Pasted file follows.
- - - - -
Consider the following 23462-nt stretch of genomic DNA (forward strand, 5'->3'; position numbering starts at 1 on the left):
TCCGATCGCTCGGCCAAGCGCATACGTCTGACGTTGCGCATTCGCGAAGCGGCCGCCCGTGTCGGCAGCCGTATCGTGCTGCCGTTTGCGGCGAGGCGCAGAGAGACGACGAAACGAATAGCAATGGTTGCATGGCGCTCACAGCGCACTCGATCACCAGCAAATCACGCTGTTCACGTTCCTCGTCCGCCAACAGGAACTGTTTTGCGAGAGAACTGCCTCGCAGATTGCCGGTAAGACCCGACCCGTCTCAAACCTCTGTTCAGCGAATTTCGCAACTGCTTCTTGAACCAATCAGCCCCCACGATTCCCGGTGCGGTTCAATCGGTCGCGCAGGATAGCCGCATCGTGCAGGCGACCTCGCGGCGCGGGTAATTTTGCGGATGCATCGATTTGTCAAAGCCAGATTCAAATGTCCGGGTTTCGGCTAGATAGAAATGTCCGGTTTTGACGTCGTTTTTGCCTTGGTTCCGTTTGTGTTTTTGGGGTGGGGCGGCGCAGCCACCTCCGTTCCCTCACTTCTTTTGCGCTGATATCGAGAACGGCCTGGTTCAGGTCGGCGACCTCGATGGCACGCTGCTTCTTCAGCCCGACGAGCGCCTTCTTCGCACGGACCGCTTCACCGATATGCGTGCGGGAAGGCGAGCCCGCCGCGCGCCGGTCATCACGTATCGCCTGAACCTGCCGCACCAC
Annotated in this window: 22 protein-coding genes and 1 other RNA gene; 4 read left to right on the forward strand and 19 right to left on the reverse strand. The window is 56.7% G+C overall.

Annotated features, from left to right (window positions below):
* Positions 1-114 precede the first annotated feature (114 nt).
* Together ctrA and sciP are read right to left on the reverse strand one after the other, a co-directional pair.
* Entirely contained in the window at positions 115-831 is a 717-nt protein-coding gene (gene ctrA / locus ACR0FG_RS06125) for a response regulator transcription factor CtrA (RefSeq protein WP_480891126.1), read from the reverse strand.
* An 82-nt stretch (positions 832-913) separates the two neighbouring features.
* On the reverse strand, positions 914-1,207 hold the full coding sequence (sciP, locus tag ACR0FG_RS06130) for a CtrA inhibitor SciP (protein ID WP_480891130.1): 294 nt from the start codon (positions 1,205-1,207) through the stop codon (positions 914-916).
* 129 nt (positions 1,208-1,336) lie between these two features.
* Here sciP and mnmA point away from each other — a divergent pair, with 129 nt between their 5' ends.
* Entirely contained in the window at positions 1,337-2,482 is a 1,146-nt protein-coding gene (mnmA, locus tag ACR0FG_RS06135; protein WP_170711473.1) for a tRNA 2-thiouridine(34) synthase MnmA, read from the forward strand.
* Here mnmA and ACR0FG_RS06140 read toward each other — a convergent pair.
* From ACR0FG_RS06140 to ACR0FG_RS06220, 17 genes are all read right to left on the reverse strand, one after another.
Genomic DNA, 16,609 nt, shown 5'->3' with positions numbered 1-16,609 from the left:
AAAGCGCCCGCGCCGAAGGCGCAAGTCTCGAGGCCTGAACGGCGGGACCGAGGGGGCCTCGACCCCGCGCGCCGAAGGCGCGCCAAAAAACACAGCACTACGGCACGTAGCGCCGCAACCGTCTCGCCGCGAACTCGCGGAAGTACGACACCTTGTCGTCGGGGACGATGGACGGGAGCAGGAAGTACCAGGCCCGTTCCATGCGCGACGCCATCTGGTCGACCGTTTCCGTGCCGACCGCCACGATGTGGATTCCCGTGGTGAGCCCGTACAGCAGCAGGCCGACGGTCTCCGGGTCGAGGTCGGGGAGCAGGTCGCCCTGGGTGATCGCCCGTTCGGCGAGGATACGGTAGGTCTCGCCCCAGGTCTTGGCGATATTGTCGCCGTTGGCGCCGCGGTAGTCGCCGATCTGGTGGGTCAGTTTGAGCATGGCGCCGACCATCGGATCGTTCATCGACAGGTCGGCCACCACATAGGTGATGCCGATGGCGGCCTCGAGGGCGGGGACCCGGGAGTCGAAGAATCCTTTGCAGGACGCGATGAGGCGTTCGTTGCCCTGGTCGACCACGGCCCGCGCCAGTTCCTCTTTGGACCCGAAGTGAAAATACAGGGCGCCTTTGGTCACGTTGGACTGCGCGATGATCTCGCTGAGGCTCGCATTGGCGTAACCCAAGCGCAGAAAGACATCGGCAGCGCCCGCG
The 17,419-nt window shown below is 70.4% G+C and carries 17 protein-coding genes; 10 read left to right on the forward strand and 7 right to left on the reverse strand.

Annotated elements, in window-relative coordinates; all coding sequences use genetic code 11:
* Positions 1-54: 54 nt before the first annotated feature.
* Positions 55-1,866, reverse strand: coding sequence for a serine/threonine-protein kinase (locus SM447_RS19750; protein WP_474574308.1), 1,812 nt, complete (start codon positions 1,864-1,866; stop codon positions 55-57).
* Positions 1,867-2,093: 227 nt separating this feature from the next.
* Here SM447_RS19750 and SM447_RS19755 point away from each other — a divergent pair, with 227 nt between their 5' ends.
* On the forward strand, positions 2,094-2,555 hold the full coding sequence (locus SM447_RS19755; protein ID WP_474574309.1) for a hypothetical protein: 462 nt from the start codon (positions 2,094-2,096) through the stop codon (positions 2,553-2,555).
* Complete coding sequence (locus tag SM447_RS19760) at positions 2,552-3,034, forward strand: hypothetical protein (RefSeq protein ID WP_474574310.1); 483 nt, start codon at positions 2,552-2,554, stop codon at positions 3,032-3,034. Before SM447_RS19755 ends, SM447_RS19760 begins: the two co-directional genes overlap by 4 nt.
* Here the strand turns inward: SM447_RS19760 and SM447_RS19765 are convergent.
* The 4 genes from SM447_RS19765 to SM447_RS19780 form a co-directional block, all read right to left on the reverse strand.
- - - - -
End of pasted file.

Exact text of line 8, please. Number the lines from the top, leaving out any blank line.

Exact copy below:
* An 82-nt stretch (positions 832-913) separates the two neighbouring features.